One lesson I’ve learned (so far) in the years following my loss of faith is that all the frailties of mind that social psychologists and cognitive scientists have demonstrated are revealed in my own – though it requires faith at times to believe that. I’ve been my own case study. My experience with Mormonism was humbling in this regard and now that I look at it from the boundary, it’s hardly true that I am less susceptible to ballistic intuiting, unconscious confabulating, and confirmation biasing. But getting my metaphysical world down to a minimum, and taking the scientific method home with me nights and weekends, keeps my mind in better check and changes it more often.

    In a recent Mormon Stories podcast I heard Richard Bushman describe his response to a Catholic colleague’s question, “Richard, how can you believe in Joseph Smith?” He told the conference audience, “Without a second thought I replied that when I lived the Mormon way I’ve found that I was the kind of man I wanted to be.” Well. I’ve got to say, that’s good enough for me because that’s how I feel about my provisional naturalistic stance. (And also that trying to believe in Joseph Smith was not making me the man I wanted to be!)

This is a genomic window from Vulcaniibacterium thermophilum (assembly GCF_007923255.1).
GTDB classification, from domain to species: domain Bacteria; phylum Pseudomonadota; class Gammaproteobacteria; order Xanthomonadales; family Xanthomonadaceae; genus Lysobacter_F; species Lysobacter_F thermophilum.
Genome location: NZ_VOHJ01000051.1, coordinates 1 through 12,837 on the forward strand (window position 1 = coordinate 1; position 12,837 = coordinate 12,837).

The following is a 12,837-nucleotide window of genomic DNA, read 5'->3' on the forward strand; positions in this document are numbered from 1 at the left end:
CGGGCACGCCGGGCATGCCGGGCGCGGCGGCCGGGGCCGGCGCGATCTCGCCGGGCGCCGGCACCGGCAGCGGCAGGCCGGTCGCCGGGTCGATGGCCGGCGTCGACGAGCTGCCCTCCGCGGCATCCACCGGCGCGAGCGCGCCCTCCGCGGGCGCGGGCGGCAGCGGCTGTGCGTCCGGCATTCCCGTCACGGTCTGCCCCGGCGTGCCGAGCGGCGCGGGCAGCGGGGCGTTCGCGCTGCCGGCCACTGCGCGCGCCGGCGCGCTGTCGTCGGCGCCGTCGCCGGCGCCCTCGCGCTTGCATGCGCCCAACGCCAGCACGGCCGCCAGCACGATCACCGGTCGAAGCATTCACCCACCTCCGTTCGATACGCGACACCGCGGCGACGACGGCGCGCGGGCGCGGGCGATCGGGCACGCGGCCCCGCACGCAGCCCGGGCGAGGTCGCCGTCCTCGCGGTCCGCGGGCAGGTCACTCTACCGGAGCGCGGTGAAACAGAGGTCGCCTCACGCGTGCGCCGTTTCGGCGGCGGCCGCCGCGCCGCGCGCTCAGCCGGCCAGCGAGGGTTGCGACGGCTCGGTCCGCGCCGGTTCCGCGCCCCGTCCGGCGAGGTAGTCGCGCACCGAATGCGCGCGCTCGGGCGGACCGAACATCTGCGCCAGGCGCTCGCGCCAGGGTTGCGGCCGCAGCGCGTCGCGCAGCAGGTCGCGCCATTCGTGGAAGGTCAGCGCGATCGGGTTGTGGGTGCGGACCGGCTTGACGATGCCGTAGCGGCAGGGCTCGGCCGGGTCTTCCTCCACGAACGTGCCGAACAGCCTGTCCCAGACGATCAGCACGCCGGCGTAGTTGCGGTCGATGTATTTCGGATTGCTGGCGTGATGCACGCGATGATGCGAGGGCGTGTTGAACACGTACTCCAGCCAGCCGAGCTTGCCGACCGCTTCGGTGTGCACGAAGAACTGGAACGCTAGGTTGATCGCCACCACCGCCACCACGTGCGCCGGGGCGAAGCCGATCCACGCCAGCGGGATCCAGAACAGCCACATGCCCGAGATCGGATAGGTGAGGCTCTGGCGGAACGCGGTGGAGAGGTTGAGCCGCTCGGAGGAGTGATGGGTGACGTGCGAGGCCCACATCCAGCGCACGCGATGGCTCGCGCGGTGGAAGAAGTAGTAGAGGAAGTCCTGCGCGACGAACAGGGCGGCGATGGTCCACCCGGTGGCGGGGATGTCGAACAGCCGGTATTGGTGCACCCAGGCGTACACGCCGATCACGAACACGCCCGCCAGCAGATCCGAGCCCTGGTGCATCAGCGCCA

I’ve had no “deep” experience with disciplined practice in meditation or prayer as Dan describes. I have Jon Kabat-Zinn’s “Wherever You Go, There You Are” on my book shelf (unread) and I listened through his introductory tape, twice. I can see where it could lead. And if the likes of both Dan Wotherspoon and Sam Harris have such strong testimonies of it, I truly expect that if I were to dedicate myself I would have some powerfully novel experiences (and lower blood pressure).

    That being said (or done), however, I would allow that I might remain unsure about a few things. First, that our minds would actually achieve the same qualitative experience, sense of value, or make similar attributions – whether or not we reach for same metaphors. Second, I’m not so sure I’d want a source of experience more real or powerful than such things as holding my newborn children, or massaging my dying mother’s shoulders, or sharing with my wife our memories of our first date. Third, I’m not sure I’d want the frustration of going around telling people, “You don’t know what you’re missing, you’ve just got to experience this,” assuming they are as unprepared to muster the time, patience, or courage to get there as I am. It can be frustrating and lonely enough being the only atheist member of two Mormon families.

    Thank you Matt, Steven and Dan for this conversation and for the occasion to think about this stuff some more.